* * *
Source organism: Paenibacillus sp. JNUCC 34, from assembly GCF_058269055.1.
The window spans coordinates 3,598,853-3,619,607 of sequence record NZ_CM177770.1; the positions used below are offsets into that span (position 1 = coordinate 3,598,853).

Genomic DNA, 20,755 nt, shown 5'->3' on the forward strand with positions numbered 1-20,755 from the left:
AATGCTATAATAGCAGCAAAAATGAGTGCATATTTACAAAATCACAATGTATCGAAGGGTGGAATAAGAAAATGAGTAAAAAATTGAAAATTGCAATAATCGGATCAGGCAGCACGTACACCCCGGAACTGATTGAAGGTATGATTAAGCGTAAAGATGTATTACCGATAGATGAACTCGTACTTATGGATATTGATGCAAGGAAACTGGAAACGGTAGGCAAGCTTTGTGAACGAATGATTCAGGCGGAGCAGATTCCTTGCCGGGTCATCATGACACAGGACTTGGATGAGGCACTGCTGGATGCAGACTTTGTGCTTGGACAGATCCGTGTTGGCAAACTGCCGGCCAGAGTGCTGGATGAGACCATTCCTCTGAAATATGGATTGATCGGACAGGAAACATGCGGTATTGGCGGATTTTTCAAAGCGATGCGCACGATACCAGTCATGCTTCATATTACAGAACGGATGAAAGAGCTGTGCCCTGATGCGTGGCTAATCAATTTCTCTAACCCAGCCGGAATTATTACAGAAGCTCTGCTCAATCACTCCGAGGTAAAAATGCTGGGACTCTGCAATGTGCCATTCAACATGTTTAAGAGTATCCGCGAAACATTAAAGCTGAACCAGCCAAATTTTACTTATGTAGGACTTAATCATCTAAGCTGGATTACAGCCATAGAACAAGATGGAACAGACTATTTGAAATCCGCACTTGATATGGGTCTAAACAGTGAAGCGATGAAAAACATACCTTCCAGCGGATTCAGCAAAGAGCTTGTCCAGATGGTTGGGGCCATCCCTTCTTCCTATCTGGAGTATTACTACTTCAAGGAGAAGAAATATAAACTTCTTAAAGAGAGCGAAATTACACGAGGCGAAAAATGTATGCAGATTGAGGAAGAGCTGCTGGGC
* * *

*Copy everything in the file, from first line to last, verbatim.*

Source organism: Paenibacillus sp. JNUCC 34, from assembly GCF_058269055.1.
The window spans coordinates 3,598,853-3,619,607 of sequence record NZ_CM177770.1; the positions used below are offsets into that span (position 1 = coordinate 3,598,853).

Genomic DNA, 20,755 nt, shown 5'->3' on the forward strand with positions numbered 1-20,755 from the left:
AATGCTATAATAGCAGCAAAAATGAGTGCATATTTACAAAATCACAATGTATCGAAGGGTGGAATAAGAAAATGAGTAAAAAATTGAAAATTGCAATAATCGGATCAGGCAGCACGTACACCCCGGAACTGATTGAAGGTATGATTAAGCGTAAAGATGTATTACCGATAGATGAACTCGTACTTATGGATATTGATGCAAGGAAACTGGAAACGGTAGGCAAGCTTTGTGAACGAATGATTCAGGCGGAGCAGATTCCTTGCCGGGTCATCATGACACAGGACTTGGATGAGGCACTGCTGGATGCAGACTTTGTGCTTGGACAGATCCGTGTTGGCAAACTGCCGGCCAGAGTGCTGGATGAGACCATTCCTCTGAAATATGGATTGATCGGACAGGAAACATGCGGTATTGGCGGATTTTTCAAAGCGATGCGCACGATACCAGTCATGCTTCATATTACAGAACGGATGAAAGAGCTGTGCCCTGATGCGTGGCTAATCAATTTCTCTAACCCAGCCGGAATTATTACAGAAGCTCTGCTCAATCACTCCGAGGTAAAAATGCTGGGACTCTGCAATGTGCCATTCAACATGTTTAAGAGTATCCGCGAAACATTAAAGCTGAACCAGCCAAATTTTACTTATGTAGGACTTAATCATCTAAGCTGGATTACAGCCATAGAACAAGATGGAACAGACTATTTGAAATCCGCACTTGATATGGGTCTAAACAGTGAAGCGATGAAAAACATACCTTCCAGCGGATTCAGCAAAGAGCTTGTCCAGATGGTTGGGGCCATCCCTTCTTCCTATCTGGAGTATTACTACTTCAAGGAGAAGAAATATAAACTTCTTAAAGAGAGCGAAATTACACGAGGCGAAAAATGTATGCAGATTGAGGAAGAGCTGCTGGGC